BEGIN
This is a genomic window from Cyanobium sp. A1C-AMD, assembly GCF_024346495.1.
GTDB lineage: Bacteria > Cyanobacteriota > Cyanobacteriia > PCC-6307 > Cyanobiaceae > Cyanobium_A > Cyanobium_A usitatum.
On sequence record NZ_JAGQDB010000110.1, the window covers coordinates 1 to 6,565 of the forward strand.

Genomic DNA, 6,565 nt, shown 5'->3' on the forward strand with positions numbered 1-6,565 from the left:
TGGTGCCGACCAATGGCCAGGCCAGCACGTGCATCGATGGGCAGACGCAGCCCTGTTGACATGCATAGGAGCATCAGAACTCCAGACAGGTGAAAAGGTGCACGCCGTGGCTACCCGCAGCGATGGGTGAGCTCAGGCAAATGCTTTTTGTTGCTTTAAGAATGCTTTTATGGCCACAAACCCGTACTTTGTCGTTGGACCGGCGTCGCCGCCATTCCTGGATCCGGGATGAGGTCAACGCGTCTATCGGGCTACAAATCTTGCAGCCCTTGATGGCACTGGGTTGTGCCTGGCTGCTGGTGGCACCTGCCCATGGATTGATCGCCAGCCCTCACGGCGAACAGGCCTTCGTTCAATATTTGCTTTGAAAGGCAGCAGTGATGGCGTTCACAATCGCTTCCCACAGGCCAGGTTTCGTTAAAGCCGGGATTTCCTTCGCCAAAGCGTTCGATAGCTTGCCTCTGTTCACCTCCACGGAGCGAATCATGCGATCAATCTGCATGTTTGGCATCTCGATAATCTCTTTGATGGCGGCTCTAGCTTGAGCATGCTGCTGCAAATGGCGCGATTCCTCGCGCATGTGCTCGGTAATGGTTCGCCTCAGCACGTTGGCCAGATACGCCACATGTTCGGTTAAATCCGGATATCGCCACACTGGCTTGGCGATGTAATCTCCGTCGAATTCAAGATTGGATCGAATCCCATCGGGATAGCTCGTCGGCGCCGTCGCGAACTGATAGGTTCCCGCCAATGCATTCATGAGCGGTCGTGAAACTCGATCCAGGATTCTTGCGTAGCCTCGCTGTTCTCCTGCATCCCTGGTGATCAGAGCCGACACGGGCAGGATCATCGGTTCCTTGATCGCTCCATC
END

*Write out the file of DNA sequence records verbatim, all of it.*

This is a genomic window from Cyanobium sp. A1C-AMD, assembly GCF_024346495.1.
GTDB lineage: Bacteria > Cyanobacteriota > Cyanobacteriia > PCC-6307 > Cyanobiaceae > Cyanobium_A > Cyanobium_A usitatum.
On sequence record NZ_JAGQDB010000110.1, the window covers coordinates 1 to 6,565 of the forward strand.

Genomic DNA, 6,565 nt, shown 5'->3' on the forward strand with positions numbered 1-6,565 from the left:
TGGTGCCGACCAATGGCCAGGCCAGCACGTGCATCGATGGGCAGACGCAGCCCTGTTGACATGCATAGGAGCATCAGAACTCCAGACAGGTGAAAAGGTGCACGCCGTGGCTACCCGCAGCGATGGGTGAGCTCAGGCAAATGCTTTTTGTTGCTTTAAGAATGCTTTTATGGCCACAAACCCGTACTTTGTCGTTGGACCGGCGTCGCCGCCATTCCTGGATCCGGGATGAGGTCAACGCGTCTATCGGGCTACAAATCTTGCAGCCCTTGATGGCACTGGGTTGTGCCTGGCTGCTGGTGGCACCTGCCCATGGATTGATCGCCAGCCCTCACGGCGAACAGGCCTTCGTTCAATATTTGCTTTGAAAGGCAGCAGTGATGGCGTTCACAATCGCTTCCCACAGGCCAGGTTTCGTTAAAGCCGGGATTTCCTTCGCCAAAGCGTTCGATAGCTTGCCTCTGTTCACCTCCACGGAGCGAATCATGCGATCAATCTGCATGTTTGGCATCTCGATAATCTCTTTGATGGCGGCTCTAGCTTGAGCATGCTGCTGCAAATGGCGCGATTCCTCGCGCATGTGCTCGGTAATGGTTCGCCTCAGCACGTTGGCCAGATACGCCACATGTTCGGTTAAATCCGGATATCGCCACACTGGCTTGGCGATGTAATCTCCGTCGAATTCAAGATTGGATCGAATCCCATCGGGATAGCTCGTCGGCGCCGTCGCGAACTGATAGGTTCCCGCCAATGCATTCATGAGCGGTCGTGAAACTCGATCCAGGATTCTTGCGTAGCCTCGCTGTTCTCCTGCATCCCTGGTGATCAGAGCCGACACGGGCAGGATCATCGGTTCCTTGATCGCTCCATC